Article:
Tracey Emin: Love Is What You Want

Posted May 18th by in Art, Culture


“People like you should fuck people like me,” reads one her famous neon sign installations.  “Good smile, Great come,” reads another.  Tracey Emin, a celebrated contemporary English artist, who has a retrospective of sorts opening today in London, is labeled a “wild child” of the art world with no chance of taming.  Her neon scribbles are honest and personal, and speak of the post modern human condition on a profound level.  Emin has had her fair share of hard knocks–growing up poor, raped at 13, and an abortion of twins at 18–so now, with her trademark lopsided smile and sexy glint in her eyes, she’s appropriately getting back at this fucked up mess we call a world–in a beautiful way.

Emin’s rise to prominence culminated with a special exhibit at the Tate Gallery in 1999, in which she presented her unmade bed in the museum exactly as it was in her home–after spending countless suicidal days in it following a fight in relationship.  Yellowed sheets, cigarette butts, stained underwear, and condoms strewn about the bed was a shocking, visceral site to behold–a strange reminder of the fragile, intricacies of the human psyche.  A famous photograph, a self-portrait of the artist herself, from a gallery show I’ve Got it All Now (2000) – displays Emin clutching bank notes and coins into her crotch – an analytical critique for man’s unquenchable desire for money.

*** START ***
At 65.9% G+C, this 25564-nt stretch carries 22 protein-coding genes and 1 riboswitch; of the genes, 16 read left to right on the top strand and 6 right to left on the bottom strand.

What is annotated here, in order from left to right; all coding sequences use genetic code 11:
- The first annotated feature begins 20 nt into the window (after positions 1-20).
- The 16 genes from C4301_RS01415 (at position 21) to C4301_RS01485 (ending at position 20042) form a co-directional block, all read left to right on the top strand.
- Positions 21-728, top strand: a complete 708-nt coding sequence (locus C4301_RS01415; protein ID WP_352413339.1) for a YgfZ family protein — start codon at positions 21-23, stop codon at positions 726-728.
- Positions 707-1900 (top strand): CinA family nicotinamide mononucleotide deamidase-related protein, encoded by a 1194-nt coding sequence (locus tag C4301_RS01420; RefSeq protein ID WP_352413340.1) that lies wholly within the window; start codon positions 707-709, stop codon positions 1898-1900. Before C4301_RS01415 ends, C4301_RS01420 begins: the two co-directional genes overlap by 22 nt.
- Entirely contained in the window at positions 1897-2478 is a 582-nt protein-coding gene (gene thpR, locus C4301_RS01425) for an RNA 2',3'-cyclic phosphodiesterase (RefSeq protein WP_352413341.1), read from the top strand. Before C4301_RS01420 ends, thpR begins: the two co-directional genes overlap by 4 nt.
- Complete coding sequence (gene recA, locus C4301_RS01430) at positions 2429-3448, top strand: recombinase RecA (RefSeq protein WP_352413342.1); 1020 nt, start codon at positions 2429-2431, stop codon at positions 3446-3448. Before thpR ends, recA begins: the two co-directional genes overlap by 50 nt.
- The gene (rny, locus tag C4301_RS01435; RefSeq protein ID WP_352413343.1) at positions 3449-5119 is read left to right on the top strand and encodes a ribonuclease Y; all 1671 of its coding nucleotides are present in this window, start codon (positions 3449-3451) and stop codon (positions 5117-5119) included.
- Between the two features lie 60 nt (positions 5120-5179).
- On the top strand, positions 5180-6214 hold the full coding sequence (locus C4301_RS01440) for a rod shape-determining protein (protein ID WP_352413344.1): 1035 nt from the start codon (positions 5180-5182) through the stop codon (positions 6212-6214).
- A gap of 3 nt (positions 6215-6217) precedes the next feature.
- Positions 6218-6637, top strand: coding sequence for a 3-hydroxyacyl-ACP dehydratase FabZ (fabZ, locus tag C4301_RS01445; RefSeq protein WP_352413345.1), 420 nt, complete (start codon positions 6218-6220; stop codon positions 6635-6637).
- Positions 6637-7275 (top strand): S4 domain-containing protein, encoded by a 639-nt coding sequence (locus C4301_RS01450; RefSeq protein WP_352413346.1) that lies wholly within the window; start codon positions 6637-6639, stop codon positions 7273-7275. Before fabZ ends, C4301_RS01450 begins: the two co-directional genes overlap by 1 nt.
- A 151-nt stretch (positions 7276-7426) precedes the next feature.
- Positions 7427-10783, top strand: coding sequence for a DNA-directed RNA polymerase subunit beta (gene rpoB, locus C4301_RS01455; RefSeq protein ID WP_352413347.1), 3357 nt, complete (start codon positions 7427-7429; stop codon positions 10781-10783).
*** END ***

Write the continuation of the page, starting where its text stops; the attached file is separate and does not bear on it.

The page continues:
“Oh Christ, I Just Wanted You to Fuck Me, And Then I Became Greedy, I Wanted You To Love Me.”  from a Tracey Emin Installation

The exhibition, Tracey Emin: Love Is What You Want, opens today at the Hayward Gallery at the Southbank Centre in london and features painting, drawing, photography, textiles, video and sculpture, in works that are “by turns tough, romantic, desperate, angry, funny and full of longing.” Seldom-seen early works and recent large-scale installations are shown together with a new series of outdoor sculptures created especially for the Hayward Gallery.

On view at the Hayward Gallery May 18 to August 29, 2011 – find tickets here.

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